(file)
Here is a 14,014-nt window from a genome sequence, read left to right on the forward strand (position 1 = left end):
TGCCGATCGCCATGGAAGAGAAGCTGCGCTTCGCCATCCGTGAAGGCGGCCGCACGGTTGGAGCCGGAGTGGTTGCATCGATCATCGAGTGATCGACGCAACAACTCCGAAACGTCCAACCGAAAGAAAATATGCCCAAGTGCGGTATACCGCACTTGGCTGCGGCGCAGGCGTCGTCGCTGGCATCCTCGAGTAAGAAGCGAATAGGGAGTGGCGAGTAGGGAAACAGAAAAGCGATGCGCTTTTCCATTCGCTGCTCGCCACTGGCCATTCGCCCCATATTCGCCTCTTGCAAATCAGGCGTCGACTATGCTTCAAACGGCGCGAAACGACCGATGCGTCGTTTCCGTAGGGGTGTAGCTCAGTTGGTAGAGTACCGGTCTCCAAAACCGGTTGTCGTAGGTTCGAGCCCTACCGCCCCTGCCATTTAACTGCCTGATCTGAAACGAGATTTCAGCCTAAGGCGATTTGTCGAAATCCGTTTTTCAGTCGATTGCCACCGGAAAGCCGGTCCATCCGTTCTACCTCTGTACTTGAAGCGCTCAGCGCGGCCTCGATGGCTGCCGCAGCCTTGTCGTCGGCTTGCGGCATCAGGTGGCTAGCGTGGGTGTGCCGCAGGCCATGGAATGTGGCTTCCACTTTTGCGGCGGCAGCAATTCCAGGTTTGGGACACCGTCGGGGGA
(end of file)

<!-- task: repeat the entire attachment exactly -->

Here is a 14,014-nt window from a genome sequence, read left to right on the forward strand (position 1 = left end):
TGCCGATCGCCATGGAAGAGAAGCTGCGCTTCGCCATCCGTGAAGGCGGCCGCACGGTTGGAGCCGGAGTGGTTGCATCGATCATCGAGTGATCGACGCAACAACTCCGAAACGTCCAACCGAAAGAAAATATGCCCAAGTGCGGTATACCGCACTTGGCTGCGGCGCAGGCGTCGTCGCTGGCATCCTCGAGTAAGAAGCGAATAGGGAGTGGCGAGTAGGGAAACAGAAAAGCGATGCGCTTTTCCATTCGCTGCTCGCCACTGGCCATTCGCCCCATATTCGCCTCTTGCAAATCAGGCGTCGACTATGCTTCAAACGGCGCGAAACGACCGATGCGTCGTTTCCGTAGGGGTGTAGCTCAGTTGGTAGAGTACCGGTCTCCAAAACCGGTTGTCGTAGGTTCGAGCCCTACCGCCCCTGCCATTTAACTGCCTGATCTGAAACGAGATTTCAGCCTAAGGCGATTTGTCGAAATCCGTTTTTCAGTCGATTGCCACCGGAAAGCCGGTCCATCCGTTCTACCTCTGTACTTGAAGCGCTCAGCGCGGCCTCGATGGCTGCCGCAGCCTTGTCGTCGGCTTGCGGCATCAGGTGGCTAGCGTGGGTGTGCCGCAGGCCATGGAATGTGGCTTCCACTTTTGCGGCGGCAGCAATTCCAGGTTTGGGACACCGTCGGGGGA